His latest piece of work is this 4 LP album which contains an already released song;"The Hidden Camera". Unfortunately he didn`t change the somewhat monotone beats at all and just lets them run which is too bad. |
However, "Aleph 1" is much better. Along with the requisite tricky beats, some acidic bleeps and a lovely minor key refrain this is a great track. The refrain segues into and reappears in the next track "124." Here, however, it's backed by some cool electro-style drum patterns which make for a nice break from the constant drum and bass attack.
The title track is a surprise. With it's slow acoustic bass line and sneaky jazz feel, it's kinda Pink Pantherish! It has that same surveillance film feel that runs through much of Photek's work, but it here comes across as being tongue in cheek.
These departures mark the most interesting parts of the album.
Unfortunately, other more minimal tracks like "Minotaur" and "The Fifth Column" start to drift together if you`re not paying very close attention. Overall, the Photek sound is still alive. He created a precise, not on the line but well balanced album like we`re used to but unfortunately doesn`t contain all his skills. Despite that, the album is great and worth buying.
"Form and Function vol1"
The first of two. I had heard that this one was almost as good as Form and Function vol2 and it's true.On side A we have a hard and fast song full with Jungle tunes and great beats. Side B is a bit slower an softer but it is real cool. This 12" has a golden front with the Photek sign. Form and function has a blue front, The Physical a green front and the Watermargin has a front with a red colour all with the sign of Photek.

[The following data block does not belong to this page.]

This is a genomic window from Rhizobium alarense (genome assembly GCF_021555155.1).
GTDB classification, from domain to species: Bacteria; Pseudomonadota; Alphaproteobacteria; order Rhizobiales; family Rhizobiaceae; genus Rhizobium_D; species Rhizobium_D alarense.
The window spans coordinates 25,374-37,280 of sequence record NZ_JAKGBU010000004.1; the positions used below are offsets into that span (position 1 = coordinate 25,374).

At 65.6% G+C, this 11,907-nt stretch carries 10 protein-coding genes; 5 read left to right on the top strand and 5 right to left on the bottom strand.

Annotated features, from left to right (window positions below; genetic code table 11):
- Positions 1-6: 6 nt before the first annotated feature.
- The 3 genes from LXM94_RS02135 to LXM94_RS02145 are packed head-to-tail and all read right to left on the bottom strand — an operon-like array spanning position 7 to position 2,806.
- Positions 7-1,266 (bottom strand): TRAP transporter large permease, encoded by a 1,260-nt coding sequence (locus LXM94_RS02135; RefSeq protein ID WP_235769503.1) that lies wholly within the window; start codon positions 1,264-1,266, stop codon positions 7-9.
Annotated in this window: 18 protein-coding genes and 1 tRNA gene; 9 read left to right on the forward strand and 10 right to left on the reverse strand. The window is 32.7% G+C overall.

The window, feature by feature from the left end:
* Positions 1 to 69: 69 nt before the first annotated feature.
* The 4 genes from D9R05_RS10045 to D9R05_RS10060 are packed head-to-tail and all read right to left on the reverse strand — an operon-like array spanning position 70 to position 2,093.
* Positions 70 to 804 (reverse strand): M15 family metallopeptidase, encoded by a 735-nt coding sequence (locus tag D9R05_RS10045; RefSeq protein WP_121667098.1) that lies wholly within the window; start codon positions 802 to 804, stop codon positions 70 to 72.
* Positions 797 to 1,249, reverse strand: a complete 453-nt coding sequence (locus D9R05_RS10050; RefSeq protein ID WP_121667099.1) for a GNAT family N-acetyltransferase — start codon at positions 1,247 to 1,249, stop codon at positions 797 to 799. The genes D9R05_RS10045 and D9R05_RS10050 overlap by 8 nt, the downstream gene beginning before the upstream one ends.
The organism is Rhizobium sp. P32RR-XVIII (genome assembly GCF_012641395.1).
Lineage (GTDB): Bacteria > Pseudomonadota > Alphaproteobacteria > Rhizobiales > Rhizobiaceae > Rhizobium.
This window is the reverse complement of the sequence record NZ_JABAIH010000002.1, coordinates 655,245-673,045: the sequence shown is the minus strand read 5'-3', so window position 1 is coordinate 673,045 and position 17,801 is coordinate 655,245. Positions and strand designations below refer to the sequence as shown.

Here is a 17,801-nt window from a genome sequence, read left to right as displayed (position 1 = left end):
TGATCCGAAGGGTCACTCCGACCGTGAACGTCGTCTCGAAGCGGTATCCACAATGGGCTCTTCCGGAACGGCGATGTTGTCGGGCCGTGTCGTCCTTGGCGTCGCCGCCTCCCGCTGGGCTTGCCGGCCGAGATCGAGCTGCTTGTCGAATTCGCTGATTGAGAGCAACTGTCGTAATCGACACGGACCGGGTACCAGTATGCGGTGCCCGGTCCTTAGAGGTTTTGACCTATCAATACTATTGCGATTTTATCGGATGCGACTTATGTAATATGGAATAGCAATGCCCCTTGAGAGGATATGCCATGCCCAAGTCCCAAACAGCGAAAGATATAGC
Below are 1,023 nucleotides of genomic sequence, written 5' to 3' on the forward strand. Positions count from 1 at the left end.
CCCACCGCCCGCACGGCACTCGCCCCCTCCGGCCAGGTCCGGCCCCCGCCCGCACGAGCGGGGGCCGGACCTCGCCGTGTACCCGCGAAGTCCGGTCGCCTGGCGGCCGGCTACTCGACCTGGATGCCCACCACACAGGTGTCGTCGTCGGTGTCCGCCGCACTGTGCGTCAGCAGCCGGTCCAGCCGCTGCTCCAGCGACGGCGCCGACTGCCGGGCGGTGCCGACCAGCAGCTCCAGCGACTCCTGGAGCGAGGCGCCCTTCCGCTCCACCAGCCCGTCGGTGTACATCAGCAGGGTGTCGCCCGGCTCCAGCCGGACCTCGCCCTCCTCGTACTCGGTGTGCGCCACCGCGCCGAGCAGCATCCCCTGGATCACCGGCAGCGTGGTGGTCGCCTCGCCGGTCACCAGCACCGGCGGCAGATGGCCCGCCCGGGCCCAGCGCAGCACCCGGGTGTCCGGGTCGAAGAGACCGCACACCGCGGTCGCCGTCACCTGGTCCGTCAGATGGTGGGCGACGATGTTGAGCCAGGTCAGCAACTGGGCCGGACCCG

"Form and Function vol2"
Photek has a very strange but very cool style. When you listen to this 12" it's just like hearing two types of music. Play this 12" at 45 or 33 rpm and you will hear that both speeds sound very good!
This is a new Photek i bought. And again it's a good one it a bit normal if you compare it with Form and Function. This record was releast in 1994. This isn't the best 12" from Photek but i like it anyway.
"The Water Margin"
Wow, this is a very cool record it's even better then Form and Function.
It has a lot of cool turnovers and strange sounds. It has two very different numbers on it.
Do you like a bit of strange Jungle? Then listen to Photek.
"Doc Scott`s Watermargin Remix"
This is a remix 12" by Photek the original is from Goldie.
This is again a realy cool 12" it's a bit fast and he is using some normal samples. With some cool basslines and strings this 12" is one you must have...
"The 7th Samurai"
If you know how to read Japanese you will know how the tracks are called, cause everything is in Japanese.The tracks on this 12" are well balanced, starting easy, then followed by great breakbeats wich take it a bit easier so they can explode in unbelievable beats and SFX, all combined with some Japanese kind of sounds, clicks and plings it just all fits together.